Zoologist, media consultant, and science writer, Dr Karl Shuker is also one of the best known cryptozoologists in the world. Author of such seminal works as Mystery Cats of the World (1989), The Lost Ark: New and Rediscovered Animals of the 20th Century (1993; greatly expanded in 2012 as The Encyclopaedia of New and Rediscovered Animals), In Search of Prehistoric Survivors (1995), and more recently Extraordinary Animals Revisited (2007), Dr Shuker's Casebook (2008), Karl Shuker's Alien Zoo: From the Pages of Fortean Times (2010), Cats of Magic, Mythology, and Mystery (2012), and Mirabilis: A Carnival of Cryptozoology and Unnatural History (2013), his many fans have been badgering him to join the blogosphere for years. The CFZ Blog Network is proud to have finally persuaded him to do so.

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Tuesday, 19 November 2013


Salvator water monitors - could the afa be an unknown giant relative?

One of the world's most obscure cryptozoological reptiles is the afa - a Middle Eastern mystery lizard briefly reported by explorer Sir Wilfred Thesiger in his book The Marsh Arabs (1964).

Also known as the Madan, the Marsh Arabs inhabited the marshlands of the Tigris and Euphrates rivers in the south and east of Iraq, and along the Iranian border – formerly a vast area of wetland covering more than 5.8 square miles. According to Thesiger, who had lived among them intermittently for eight years during the 1950s prior to the Iraqi revolution of 1958, the canoe-borne Madan claimed that the marshes at the mouth of the Tigris in Iraq was home to a monstrous lizard, which they termed the afa.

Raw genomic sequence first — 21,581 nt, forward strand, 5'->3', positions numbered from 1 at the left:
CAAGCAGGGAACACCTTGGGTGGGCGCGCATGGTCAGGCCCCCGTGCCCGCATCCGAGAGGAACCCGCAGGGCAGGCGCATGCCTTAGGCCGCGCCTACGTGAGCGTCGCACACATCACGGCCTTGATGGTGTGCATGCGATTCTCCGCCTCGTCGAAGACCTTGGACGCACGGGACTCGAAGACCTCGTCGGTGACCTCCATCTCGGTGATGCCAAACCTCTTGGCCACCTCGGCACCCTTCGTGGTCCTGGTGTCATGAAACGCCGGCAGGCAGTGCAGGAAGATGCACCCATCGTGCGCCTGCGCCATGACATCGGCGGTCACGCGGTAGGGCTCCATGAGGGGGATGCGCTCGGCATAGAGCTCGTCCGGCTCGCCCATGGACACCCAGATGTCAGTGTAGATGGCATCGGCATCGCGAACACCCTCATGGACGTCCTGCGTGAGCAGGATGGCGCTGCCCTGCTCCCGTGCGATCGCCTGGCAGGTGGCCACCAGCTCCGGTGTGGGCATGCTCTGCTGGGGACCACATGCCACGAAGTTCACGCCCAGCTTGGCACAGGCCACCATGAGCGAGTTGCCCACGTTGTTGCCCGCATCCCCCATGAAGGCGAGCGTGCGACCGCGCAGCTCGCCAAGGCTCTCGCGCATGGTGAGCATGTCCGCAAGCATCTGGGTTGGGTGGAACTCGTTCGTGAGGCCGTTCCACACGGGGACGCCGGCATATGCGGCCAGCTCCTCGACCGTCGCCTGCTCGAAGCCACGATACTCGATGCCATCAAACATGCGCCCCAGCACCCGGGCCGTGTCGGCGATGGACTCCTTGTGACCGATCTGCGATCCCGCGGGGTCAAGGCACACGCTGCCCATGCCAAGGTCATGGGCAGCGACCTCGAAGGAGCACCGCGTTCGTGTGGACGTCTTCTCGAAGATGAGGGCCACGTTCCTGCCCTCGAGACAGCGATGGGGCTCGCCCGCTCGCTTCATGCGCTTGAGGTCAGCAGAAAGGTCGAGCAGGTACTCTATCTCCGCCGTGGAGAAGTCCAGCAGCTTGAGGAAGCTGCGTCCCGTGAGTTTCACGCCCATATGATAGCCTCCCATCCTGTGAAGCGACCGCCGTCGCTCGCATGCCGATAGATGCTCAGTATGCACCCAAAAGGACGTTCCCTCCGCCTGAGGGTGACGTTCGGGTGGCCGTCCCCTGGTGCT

Marsh Arabs in southern Iraq's marshlands - the abode of the afa

Little else appears to have been documented concerning it. As various species of varanid or monitor lizard are native to this region of Asia Minor, however, it is plausible that the afa may be one too, albeit bigger than those formally recognised by science here - and hence either an unknown giant species, or based upon sightings of extra-large specimens of some known species.

Sadly, however, the question of the afa's taxonomic identity may be nothing more than academic nowadays. This is because following the Gulf War in 1991, the Iraqi government initiated a major programme to divert the flow of the Tigris and Euphrates Rivers away from the marshes in retaliation for a failed Shia uprising among the Arabs living there. This not only eliminated the Madan's food sources, forcing them to move elsewhere, but also turned the marshes themselves into a desert.

Consequently, the afa may well have been exterminated, especially if it were primarily aquatic, as I am not aware of any post-1991 reports alluding to it. If any ShukerNature reader is aware of any such reports, however, I'd be very interested to receive details.

The desert monitor lizard Varanus griseus, a common Iraqi varanid (Knockout Mouse/Wikipedia)

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